Dns question


#1

How do I have DNS point “dev.mydomain.com” to my home machine (which has a static IP address)? I’m sure this is simple but wasn’t sure how.

If that one was easy, here’s a harder question: How do I configure apache on my machine at home to mimic dreamhost’s environment as much as possible? I host a few domains, so I want to be able to have a mirror of each on “dev” subdomain of each.


#2

In the DNS section of the domain in questions, create an A record pointing ‘dev’ to your IP address.

You don’t need to do much with your own Apache installation short of using the same version (1.3 or 2.0), and even that isn’t really important for most uses. More importantly, be sure you’re running close to the same versions of other software as Dreamhost uses (eg, PHP, Perl, MySQL, Rails, whatever) and that you have all your required modules/libraries available in both places.


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#3

There is an Wiki Article. That will help you with this. Not sure what platform you’re running but if it’s Linux or Mac there’s scripts there that you can use to keep the DNS record up-to-date if/when you IP address changes.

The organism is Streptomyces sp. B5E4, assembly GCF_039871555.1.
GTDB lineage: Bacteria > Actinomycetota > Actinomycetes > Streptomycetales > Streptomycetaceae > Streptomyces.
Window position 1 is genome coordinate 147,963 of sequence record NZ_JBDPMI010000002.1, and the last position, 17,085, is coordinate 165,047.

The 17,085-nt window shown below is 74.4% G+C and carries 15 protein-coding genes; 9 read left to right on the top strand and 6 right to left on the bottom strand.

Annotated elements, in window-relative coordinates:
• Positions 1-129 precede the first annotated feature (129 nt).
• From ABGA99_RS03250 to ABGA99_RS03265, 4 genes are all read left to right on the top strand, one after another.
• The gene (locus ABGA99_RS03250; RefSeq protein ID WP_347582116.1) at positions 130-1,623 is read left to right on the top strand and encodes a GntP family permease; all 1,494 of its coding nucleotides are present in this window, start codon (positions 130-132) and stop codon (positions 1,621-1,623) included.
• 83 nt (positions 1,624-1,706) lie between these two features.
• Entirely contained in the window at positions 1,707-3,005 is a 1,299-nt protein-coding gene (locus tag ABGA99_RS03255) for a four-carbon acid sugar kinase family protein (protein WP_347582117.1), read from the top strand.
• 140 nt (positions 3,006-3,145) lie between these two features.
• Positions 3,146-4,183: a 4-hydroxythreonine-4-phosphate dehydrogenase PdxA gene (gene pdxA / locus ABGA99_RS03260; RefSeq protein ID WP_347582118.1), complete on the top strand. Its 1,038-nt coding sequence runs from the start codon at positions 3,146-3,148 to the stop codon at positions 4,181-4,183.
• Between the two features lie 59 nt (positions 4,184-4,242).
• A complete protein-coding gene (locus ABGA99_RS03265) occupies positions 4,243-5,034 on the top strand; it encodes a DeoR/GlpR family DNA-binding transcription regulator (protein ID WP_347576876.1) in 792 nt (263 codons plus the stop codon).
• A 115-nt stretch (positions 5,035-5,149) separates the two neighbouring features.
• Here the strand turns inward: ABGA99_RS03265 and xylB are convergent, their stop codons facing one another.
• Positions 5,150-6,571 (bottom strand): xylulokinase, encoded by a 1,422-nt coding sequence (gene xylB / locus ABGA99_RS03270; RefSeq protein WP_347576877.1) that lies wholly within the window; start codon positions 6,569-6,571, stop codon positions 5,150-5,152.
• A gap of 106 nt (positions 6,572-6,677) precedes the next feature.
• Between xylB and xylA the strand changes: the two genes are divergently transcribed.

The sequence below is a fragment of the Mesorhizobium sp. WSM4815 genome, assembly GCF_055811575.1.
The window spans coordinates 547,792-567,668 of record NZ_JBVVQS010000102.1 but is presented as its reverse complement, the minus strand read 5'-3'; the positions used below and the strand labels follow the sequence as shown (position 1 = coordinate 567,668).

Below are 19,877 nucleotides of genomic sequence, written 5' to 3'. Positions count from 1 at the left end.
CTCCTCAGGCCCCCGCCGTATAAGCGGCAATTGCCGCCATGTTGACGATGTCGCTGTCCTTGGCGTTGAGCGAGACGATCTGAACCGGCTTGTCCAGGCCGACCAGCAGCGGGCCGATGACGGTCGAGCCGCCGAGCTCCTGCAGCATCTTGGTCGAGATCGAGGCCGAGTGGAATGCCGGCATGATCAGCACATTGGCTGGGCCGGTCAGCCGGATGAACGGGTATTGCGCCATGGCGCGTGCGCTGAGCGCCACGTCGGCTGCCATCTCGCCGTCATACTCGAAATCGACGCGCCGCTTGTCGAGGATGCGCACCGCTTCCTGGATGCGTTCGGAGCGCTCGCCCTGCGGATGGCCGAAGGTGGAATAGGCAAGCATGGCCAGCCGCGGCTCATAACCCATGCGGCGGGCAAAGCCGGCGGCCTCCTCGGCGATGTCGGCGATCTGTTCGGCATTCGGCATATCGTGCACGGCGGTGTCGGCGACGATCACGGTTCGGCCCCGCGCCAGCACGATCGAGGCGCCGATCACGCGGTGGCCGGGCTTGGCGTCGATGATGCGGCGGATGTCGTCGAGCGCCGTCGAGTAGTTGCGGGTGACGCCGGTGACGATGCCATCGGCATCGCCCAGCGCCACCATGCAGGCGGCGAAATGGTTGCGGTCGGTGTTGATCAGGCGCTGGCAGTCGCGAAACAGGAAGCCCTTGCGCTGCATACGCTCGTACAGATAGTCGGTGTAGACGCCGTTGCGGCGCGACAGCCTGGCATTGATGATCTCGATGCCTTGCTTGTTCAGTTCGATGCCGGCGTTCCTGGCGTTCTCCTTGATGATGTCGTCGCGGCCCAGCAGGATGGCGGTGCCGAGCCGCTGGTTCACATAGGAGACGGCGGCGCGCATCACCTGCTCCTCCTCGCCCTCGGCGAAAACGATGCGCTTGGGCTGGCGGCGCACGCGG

–Matttail
art.googlies.net - personal website


#4

Ok, so I just put the IP address in the “Value:” field? Sorry, yeah that’s easy if that’s it. Thanks! :slight_smile:

Well, I guess what I was mostly referring to was how to set it to do virtual domains, so I don’t have all my domains sharing a single directory structure. But there are other issues such as, such as that a cgi runs as the user rather than as “nobody” as it does on my default apache install. And probably a ton of minor settings that you could put in your httpd.conf to make things similar.

Is there a web page / wiki thing where they document all the important things about dreamhost’s configuration that are different from that of a typical/default apache installation?


#5

I don’t think DH’s Apache config is documented publically anywhere, although it would be helpful at times.

For help setting up Apache VirtualHosts, see the documentation.

If you want CGI to run as you rather than the Apache user, you’ll need to use suEXEC. The only reason you’ll need this is if you need to write to the filesystem, and you can do this a whole lot easier by just making the necessary files/directories writable by the Apache user on your development setup. If it works in this configuration at home, it will work under suexec on the DH server.

That’s really about it. I do my development using the stock Apache 1.3 that comes with OS X, with only the addition of PHP5 and FastCGI. I don’t even bother using PHP-CGI at home; code written for a non-restricted mod_php environment (unlike the one at DH) will usually run under CGI just fine (I have yet to see anything break, anyway).


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